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Biologics and generics reported to save NHS £700m

An NHS-wide plan to use more generic and biologic products has reportedly saved the healthcare provider £700 million since 2016.

The National Health Service (NHS), UK, has announced that its initiative to use more generic and biologic treatments has saved the healthcare provider over £700 million.

The campaign, called the Long Term Plan, encourages doctors and patients to use these products. It saved £294 million last year alone, according to the NHS.

The savings for 2018-19 come on top of the £413 million saved from the annual medicines bill in the previous two years by maximising the use of best value generic and biologic treatments.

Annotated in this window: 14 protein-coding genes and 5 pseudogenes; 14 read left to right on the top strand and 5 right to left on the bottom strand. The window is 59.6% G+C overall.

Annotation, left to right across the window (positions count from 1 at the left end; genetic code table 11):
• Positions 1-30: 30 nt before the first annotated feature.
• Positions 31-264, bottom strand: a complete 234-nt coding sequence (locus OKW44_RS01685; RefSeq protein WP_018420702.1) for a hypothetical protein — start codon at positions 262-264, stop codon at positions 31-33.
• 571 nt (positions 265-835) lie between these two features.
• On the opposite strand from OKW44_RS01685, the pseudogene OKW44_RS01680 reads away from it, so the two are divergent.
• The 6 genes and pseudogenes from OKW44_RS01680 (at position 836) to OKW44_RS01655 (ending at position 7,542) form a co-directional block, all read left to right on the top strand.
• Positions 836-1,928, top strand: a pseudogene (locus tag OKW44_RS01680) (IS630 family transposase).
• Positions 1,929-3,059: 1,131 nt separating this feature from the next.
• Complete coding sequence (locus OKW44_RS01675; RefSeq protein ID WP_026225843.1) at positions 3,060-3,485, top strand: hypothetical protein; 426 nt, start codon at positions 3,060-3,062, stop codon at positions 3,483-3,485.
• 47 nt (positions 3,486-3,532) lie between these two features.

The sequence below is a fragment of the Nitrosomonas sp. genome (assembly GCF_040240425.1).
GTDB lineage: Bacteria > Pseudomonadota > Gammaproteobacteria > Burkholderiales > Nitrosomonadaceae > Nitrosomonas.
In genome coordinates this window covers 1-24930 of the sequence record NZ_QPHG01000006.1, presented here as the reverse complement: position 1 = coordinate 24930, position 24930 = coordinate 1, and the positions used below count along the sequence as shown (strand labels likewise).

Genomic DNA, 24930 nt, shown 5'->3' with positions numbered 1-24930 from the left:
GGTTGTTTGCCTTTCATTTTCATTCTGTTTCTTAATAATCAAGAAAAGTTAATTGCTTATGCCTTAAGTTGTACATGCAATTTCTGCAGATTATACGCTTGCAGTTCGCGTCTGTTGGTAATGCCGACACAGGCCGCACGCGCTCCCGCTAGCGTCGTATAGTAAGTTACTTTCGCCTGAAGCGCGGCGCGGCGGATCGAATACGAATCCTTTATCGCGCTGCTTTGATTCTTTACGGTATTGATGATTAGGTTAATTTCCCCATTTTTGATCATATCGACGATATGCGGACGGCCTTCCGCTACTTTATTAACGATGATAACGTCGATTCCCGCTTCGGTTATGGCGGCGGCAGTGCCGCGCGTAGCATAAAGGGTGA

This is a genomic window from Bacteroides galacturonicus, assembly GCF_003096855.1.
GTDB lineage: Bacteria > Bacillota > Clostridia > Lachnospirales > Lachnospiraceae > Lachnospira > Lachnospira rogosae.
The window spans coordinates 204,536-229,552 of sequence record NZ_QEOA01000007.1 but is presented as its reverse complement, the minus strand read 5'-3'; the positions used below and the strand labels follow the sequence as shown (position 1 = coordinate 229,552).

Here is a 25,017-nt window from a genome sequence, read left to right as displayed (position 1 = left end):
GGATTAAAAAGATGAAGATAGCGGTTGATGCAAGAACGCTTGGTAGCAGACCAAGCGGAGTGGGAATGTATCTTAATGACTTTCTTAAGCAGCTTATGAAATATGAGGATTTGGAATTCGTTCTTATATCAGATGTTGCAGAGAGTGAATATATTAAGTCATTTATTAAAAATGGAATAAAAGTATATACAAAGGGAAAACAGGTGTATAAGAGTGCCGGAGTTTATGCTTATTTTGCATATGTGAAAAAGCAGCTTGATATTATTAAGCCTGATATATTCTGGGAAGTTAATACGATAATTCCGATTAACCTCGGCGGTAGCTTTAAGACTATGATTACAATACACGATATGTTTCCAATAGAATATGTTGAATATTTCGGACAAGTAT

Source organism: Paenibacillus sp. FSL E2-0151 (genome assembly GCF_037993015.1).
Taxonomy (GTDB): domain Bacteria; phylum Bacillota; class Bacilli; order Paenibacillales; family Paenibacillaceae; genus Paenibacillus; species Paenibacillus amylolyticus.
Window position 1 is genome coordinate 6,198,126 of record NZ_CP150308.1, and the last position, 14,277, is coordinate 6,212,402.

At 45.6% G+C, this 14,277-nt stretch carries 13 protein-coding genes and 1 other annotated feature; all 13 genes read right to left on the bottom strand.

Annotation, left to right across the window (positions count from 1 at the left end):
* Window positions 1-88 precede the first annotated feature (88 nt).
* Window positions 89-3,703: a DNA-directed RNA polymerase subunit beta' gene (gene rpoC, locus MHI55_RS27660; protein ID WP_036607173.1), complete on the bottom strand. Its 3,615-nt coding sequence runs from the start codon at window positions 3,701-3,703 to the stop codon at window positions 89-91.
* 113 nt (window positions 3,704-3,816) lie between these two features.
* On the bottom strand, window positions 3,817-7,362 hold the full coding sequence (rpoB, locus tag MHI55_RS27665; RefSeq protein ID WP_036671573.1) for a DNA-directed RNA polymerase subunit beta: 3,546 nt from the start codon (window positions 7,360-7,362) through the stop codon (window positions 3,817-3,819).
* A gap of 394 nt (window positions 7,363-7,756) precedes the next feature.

The service says that Roche’s Humira (adalimumab), a therapy for arthritis, has reduced costs to the NHS by £110 million alone, after the drug came off-patent at the end of 2018. Previously, the drug was one of the most expensive treatments, costing hospitals more than £400 million a year.

Simon Stevens, NHS Chief Executive, said: “Use of the best value versions of expensive medicines is already delivering effective treatment for patients across the NHS, including those with cancer, offering the right care for patients while saving the taxpayer hundreds of millions of pounds.”

The NHS has said that the money saved will be reinvested into other new, innovative and cost-effective treatments.

The service has previously announced plans to accelerate and widen the uptake of best value biologic medicines in a bid to save £400 million to £500 million per year by 2020-21. 

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